With all the new "AJAX" (Remote Scripting) and clientcallback methods available
to ASP.NET developers, it has become a lot easier to refresh the DOM of a running
page without a reload. However, oftentimes you do not want all the overhead of
all that AJAX baggage, you just want to display an animated gif after the user
clicks the button and have it display and animate until the page reloads, in
order to display some sort of visual indication to the user that something is
The problem is, at least in Internet Explorer, this doesn't work at all as advertised
and we need to resort to some tricks to make it work in a true cross-browser
fashion. This wasn't lost on fellow MVP Rick Strahl, and he has a whole blog page with lots of user comments on the subject.
The method I present here is the one that works best for me, and rather than launch
into a big explanation, I think it would be easier just to show the code, as
it is not very complex.
The key part of the HTML elements is as follows:
<span id='myHiddenDiv' style='display: none'>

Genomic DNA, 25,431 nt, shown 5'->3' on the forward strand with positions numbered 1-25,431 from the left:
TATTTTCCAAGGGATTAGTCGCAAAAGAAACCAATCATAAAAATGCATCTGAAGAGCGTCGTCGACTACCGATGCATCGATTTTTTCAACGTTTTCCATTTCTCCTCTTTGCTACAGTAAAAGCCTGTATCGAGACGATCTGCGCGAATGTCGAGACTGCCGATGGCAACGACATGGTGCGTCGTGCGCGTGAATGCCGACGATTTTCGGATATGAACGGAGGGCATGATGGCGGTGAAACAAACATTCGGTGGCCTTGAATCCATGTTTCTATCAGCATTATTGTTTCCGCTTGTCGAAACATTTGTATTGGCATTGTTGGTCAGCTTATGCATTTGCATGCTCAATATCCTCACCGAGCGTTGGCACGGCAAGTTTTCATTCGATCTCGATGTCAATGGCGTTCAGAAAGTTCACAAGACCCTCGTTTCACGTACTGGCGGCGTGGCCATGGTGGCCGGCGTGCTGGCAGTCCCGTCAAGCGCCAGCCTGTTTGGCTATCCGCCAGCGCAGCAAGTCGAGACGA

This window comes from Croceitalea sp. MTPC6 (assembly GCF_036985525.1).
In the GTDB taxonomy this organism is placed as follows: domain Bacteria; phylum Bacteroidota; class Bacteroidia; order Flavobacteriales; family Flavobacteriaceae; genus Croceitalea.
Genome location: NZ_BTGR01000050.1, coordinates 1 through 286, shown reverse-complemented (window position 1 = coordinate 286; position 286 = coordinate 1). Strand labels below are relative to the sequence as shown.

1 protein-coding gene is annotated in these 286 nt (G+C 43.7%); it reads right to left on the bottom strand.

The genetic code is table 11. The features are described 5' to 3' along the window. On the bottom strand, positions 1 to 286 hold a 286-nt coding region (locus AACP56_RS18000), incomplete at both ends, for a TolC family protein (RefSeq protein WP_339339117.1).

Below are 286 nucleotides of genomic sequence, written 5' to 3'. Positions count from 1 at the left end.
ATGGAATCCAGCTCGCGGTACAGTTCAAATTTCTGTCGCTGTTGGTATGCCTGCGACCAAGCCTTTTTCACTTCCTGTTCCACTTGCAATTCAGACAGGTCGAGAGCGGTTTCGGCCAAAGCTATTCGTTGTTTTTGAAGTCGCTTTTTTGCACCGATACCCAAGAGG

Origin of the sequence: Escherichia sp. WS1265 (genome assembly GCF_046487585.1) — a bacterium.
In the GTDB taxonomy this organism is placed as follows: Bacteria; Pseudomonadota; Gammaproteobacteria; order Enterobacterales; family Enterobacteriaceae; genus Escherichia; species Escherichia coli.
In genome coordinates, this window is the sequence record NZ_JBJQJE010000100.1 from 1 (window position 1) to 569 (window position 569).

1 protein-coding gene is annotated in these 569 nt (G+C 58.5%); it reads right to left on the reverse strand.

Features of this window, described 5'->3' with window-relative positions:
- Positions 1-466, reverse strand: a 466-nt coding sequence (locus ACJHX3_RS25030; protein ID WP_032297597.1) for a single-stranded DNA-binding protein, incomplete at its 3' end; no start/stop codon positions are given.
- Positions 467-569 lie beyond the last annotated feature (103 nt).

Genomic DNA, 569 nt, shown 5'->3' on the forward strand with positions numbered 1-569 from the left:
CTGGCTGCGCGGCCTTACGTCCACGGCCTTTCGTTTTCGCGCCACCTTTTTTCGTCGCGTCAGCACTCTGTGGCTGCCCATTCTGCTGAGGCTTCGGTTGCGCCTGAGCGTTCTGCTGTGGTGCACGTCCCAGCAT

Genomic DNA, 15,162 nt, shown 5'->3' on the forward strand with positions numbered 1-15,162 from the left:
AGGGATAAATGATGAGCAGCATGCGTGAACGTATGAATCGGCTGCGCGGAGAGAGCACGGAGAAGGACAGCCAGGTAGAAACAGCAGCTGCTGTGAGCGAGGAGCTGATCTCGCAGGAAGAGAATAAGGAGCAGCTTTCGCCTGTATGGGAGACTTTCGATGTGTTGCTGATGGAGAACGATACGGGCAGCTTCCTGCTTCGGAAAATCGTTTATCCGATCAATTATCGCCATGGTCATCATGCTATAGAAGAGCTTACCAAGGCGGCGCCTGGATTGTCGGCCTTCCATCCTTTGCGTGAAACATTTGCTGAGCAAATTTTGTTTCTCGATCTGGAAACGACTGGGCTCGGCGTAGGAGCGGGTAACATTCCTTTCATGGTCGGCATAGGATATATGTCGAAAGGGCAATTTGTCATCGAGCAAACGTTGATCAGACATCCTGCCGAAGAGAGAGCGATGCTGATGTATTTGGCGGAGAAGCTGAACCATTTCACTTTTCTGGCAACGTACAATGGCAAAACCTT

<img src='' id='myAnimatedImage' align='absmiddle'>
<asp:Button ID="Button1" runat="server" OnClick="Button1_Click" OnClientClick="showDiv();"
We have a hidden span (it could be a div, if you want it on a new line), and inside
this span is our img tag. Next, in the OnClientClick handler of our button, we
call the "showDiv();" client script function which looks like so:
This uses the setTimeout method to make the DOM reset the src property of the image after
200ms. The result is that when you press your button that kicks off your long
- running method, the image will show and continue animating until the postback
returns and the page is reloaded, whereupon the image disappears -- exactly the
behavior we want.
The download below is a "script only" single ASPX page that also includes
an animated gif to use, so if you unzip this into your wwwroot folder and request
it with http://localhost/workingimage.aspx you can test it out with no configuration,
not even the need for a Visual Studio solution / project.
Thanks to Rick for featuring this information and also to the commenters who posted
so much additional information. Of course, you can use this same technique with
other scripting languages and platforms, all you need to do is remove the OnClientClick
ASP.NET attribute and instead, put an onlick="showDiv();" attribute
right into your button's HTML code.
Download the zip file containing the example page and gif.